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Septic Arthritis (Infectious Arthritis) in Children

Septic Arthritis (Infectious Arthritis) in Children

What is septic arthritis?

Septic arthritis is an infection in the joint fluid (synovial fluid) and joint tissues. It occurs more often in children than in adults. The infection usually reaches the joints through the bloodstream. In some cases, joints may become infected due to an injection, surgery, or injury.

What causes septic arthritis?

Different types of bacteria, viruses, and fungi can infect a joint. The types that can cause septic arthritis include:

  • Staphylococci. These are common bacteria that often cause skin infections.
  • Haemophilus influenzae. These are bacteria that can infect the larynx, trachea, and bronchi.
  • Gram-negative bacilli. This is a group of bacteria that includes Escherichia coli, or E. coli.
  • Streptococci. This is a group of bacteria that can lead to many different diseases.

The most common type of bacteria that causes septic arthritis is called Staphylococcus aureus. It is also known as S. aureus. This bacteria can enter the body in many ways, such as:

  • An infection that spreads from another place on the body, such as the skin or genitals
  • An infected wound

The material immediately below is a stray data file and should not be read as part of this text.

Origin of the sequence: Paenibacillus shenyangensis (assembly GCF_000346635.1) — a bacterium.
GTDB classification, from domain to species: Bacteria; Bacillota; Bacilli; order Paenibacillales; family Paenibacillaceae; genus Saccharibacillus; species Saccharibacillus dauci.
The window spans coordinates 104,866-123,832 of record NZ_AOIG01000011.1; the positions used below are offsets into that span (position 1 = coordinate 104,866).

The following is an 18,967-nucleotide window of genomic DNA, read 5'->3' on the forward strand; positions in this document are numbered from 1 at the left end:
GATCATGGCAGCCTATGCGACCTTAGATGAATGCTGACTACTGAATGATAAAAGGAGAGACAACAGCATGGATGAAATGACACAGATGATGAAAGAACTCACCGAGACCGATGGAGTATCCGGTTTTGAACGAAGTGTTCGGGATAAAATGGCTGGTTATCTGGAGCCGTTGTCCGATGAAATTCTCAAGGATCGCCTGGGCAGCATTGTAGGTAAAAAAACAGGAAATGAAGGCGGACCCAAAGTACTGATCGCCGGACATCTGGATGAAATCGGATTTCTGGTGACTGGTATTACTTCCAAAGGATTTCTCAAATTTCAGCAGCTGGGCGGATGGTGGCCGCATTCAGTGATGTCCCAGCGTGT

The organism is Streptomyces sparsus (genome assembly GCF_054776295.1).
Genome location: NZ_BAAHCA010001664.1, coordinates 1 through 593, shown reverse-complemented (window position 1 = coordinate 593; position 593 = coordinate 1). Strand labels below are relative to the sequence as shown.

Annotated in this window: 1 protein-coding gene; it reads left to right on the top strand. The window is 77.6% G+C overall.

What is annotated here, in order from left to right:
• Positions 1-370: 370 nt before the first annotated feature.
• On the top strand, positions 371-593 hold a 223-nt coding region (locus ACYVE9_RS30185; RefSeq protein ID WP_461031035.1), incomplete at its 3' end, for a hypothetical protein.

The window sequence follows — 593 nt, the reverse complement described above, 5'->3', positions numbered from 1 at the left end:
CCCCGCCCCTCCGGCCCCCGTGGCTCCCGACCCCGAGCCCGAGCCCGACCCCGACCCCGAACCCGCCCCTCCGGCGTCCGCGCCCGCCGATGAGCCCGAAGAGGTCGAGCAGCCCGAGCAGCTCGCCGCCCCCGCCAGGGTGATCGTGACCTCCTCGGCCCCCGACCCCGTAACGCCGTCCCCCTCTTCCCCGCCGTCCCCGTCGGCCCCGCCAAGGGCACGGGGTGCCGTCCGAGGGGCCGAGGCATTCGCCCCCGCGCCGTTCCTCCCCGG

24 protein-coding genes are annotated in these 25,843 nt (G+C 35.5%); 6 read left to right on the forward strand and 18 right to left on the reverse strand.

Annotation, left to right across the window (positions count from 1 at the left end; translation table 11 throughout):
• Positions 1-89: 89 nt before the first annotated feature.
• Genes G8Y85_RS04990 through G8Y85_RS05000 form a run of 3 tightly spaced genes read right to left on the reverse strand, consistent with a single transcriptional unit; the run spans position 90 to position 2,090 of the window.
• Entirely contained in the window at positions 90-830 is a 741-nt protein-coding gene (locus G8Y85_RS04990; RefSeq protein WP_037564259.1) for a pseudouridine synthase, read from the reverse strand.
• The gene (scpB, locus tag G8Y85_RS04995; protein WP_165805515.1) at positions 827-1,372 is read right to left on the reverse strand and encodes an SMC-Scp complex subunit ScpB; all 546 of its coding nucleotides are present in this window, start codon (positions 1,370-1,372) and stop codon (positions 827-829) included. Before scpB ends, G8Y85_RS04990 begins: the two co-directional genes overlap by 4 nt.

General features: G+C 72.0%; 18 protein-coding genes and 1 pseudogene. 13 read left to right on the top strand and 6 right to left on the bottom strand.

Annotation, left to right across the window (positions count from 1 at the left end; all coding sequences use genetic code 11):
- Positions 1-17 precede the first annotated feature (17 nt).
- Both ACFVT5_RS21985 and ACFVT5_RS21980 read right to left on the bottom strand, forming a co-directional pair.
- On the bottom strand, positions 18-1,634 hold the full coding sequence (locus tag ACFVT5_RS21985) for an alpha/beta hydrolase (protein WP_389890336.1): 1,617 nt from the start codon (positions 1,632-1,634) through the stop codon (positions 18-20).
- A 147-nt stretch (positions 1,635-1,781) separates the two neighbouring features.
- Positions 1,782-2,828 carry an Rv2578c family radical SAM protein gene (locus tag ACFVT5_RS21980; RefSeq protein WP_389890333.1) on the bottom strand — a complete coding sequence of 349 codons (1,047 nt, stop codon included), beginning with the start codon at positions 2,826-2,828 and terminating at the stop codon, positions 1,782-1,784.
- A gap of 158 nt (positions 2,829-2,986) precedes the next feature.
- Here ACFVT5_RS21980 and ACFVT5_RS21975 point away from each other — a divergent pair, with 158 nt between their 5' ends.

• A broken bone that goes through the skin (open fracture)
  • Foreign object that goes through the skin
  • Injury that breaks the skin

Who is at risk for septic arthritis?

Septic arthritis may occur without any known risk factors. But children who have an open skin wound and an impaired immune systems due to diabetes, kidney disease, HIV infection, or cancer may be at greater risk of septic arthritis.

What are the symptoms of septic arthritis?

The most common joints affected by septic arthritis are the knee, hip, shoulder, elbow, and wrist. Most often, only one joint is affected. Symptoms may vary in each child. Common symptoms include:

  • Fever
  • Joint pain, often severe
  • Joint swelling
  • Redness in the affected area
  • Warmth around the infected area
  • Limited use of the affected limb, such as not wanting to walk
  • Guarding or protecting the affected area to keep it from being touched or seen
  • Other symptoms of illness, such as vomiting, sore throat, or headache
  • Being grouchy (irritable)
  • Loss of appetite

These symptoms can seem like other health conditions. Make sure your child sees his or her healthcare provider for a diagnosis.

How is septic arthritis diagnosed?

Early diagnosis of septic arthritis is important. This is to prevent long-term (permanent) damage to the joint. Your child’s healthcare provider will take your child’s medical history and give him or her a physical exam. Tests may also be done, such as:

  • Removal of joint fluid. This is done to check for white blood cells and bacteria.
  • Blood tests. These are done to look for bacteria.
  • Phlegm, spinal fluid, and urine tests. These are done to look for bacteria and find the source of infection.
  • X-ray. This test uses a small amount of radiation to make images of internal tissues, bones, and organs.
  • Bone scan. This imaging test uses a tiny amount of a radioactive substance to look for arthritis changes in the joints.
  • MRI. This test uses large magnets and a computer to make detailed images of organs and other tissues.
  • Radionuclide scans. These scans use a tiny amount of a radioactive substance to look at organs and the blood flow to them.